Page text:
Ministry criticized for barring exams in opposition areas
By Chany Ninrew
Civil Society Organizations and some members of the public have condemned a decision made by the Minister of General Education and InstructionsAwut Deng Achuil barring primary 8 pupils who are in SPLM-IO controlled areas from sitting for exams.
On Thursday Minister Achuil announced in a press release that the National Examination Council will not deliver exams to primary 8 pupils in some opposition controlled areas citing security threat to the examiners and credibility of the examination.
The decision was announced only four days before the commencement of national exams.
“It is important for me to underscore that in this year 2020/2021 examination cycle, a lot of stringent security measures have been devised and put in place to curb malpractices in the examination and to ensure the security of examination, examinees and examiners,” partly read the press statement.
The Minister claimed that most parts of SPLM-IO controlled areas of Jonglei and Upper Nile states are a possible security threat to the South Sudan Examination Council.
Manifested in the press release is an allegation of previous detention of staff contracted by the Ministry of Education to distribute teachers’ incentives in NyirolCounty, an opposition held area.
But when contacted to comment on the issue, Wani Michael who is the Founder and Director of Okay Africa Foundation condemned the decision as a violation of the constitutional mandate of guaranteeing every child’s right to education.
“It is important for the minister to understand that article 29 of the Transitional Constitution of the Republic of South Sudan guarantees every child a right to education and especially free education,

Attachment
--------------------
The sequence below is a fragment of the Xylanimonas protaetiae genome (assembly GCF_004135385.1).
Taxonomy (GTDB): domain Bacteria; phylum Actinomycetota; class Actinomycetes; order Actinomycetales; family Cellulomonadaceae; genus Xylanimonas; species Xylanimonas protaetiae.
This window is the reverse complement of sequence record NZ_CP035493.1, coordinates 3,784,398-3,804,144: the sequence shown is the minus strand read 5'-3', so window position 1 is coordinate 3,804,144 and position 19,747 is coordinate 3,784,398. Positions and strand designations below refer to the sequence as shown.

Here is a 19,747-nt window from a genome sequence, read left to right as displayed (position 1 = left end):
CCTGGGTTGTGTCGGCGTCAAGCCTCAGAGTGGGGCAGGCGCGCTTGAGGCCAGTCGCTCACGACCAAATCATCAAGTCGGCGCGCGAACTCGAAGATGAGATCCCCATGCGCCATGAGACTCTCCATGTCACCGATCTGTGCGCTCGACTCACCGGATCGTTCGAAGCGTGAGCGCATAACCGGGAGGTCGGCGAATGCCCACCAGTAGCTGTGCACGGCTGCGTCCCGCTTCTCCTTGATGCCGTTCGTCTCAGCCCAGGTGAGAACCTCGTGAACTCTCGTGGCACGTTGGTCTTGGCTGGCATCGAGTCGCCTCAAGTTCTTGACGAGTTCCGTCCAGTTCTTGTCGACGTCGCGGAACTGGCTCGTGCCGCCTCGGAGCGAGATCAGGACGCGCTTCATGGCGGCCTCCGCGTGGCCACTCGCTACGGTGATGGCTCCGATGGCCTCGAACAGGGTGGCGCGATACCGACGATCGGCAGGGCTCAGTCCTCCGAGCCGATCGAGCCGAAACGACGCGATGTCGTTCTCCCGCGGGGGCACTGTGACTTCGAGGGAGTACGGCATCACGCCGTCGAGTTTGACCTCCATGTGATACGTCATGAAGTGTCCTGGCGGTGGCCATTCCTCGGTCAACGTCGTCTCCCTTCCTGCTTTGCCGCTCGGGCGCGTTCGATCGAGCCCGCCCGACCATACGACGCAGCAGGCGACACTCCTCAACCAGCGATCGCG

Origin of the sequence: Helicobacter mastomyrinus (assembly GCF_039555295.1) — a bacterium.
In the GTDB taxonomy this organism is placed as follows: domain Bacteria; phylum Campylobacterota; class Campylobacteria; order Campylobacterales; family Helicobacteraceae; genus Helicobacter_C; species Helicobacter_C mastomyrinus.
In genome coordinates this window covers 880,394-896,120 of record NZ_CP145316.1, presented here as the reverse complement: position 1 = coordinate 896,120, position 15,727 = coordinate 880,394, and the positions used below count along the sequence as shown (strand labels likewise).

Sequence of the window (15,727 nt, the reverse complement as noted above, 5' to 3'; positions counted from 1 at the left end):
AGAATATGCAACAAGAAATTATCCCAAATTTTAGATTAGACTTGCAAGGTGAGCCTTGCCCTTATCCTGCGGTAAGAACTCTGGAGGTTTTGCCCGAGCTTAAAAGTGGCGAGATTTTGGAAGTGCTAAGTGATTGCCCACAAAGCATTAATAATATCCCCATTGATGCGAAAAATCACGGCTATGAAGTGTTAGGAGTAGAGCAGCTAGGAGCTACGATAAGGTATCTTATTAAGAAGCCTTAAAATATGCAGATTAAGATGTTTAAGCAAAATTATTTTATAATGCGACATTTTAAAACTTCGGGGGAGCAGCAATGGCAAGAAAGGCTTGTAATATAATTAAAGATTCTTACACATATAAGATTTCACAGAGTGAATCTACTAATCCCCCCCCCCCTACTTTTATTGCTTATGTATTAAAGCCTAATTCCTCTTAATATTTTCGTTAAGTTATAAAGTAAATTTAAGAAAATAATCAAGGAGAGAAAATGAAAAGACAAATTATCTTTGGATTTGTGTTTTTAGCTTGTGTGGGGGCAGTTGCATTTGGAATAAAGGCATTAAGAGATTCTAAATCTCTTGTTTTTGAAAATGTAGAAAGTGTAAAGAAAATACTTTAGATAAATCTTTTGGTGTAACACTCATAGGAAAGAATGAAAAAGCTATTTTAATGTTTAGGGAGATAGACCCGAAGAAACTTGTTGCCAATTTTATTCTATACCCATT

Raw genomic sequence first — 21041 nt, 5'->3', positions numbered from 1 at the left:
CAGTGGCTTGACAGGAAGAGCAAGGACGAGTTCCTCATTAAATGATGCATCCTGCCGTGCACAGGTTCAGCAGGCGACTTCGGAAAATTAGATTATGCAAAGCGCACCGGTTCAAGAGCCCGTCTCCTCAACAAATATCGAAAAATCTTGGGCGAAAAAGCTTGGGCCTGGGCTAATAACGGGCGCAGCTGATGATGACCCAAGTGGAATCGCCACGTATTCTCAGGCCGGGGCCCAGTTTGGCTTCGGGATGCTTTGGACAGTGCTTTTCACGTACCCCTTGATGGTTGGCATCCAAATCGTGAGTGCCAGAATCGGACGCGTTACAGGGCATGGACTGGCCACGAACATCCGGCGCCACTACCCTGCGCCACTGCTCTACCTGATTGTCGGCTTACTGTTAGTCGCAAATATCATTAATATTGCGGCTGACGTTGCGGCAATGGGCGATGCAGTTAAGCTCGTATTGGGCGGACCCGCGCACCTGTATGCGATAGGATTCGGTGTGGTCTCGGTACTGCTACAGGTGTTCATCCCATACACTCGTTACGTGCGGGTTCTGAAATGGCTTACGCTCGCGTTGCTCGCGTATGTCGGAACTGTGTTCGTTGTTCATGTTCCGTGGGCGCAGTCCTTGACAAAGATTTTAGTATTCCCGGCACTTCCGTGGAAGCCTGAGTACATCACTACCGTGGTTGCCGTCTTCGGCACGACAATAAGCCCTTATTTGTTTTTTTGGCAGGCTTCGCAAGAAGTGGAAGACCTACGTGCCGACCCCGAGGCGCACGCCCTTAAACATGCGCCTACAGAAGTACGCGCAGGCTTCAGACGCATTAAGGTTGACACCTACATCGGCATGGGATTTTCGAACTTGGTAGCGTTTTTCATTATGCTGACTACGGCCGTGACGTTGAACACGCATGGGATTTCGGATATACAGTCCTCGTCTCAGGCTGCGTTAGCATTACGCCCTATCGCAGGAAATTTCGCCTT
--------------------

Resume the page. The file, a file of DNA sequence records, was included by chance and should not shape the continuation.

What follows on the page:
“We cannot afford to deny and discriminate these children basic education because they are under a different area controlled by the SPLA-IO which is part of the same government,” he said.
However, theExecutive Director for Foundation for Democracy and Accountable Governance Jame David Kolok termed the decision as unfortunate.
“We are deeply disturbed by communication from the Minister of General Education, the decision to deny examination for children under the SPLM-IO controlled areas is a very unfortunate decision that we are not happy with as civil society, this decision seems to be made in a divisive and a partisan manner,” said Kolok.
Kolok, who is also a signatory to the peace agreement, said the decision is unjustified. He advises that the matter should be looked into as a national issue and not a political issue.
“I urge the Minister to approach this kind of situation from a national lens other than from a party lens because issues to do with national examinationshave nothing to do with SPLM-IO or government or SSOA, these are national examinations and any decision should not be made in a manner that segregates,” he said.
In another note, WanyBuom, the leader of Lou NuerTriple Alliance, a youth association of the areas affected urged for withdrawal of the decision.
“The Minister of Education should not bring politics into examinations, all we want is for our kids to have equal access to education because they are equal in the eye of God as well as under the supreme law of South Sudan,” he said.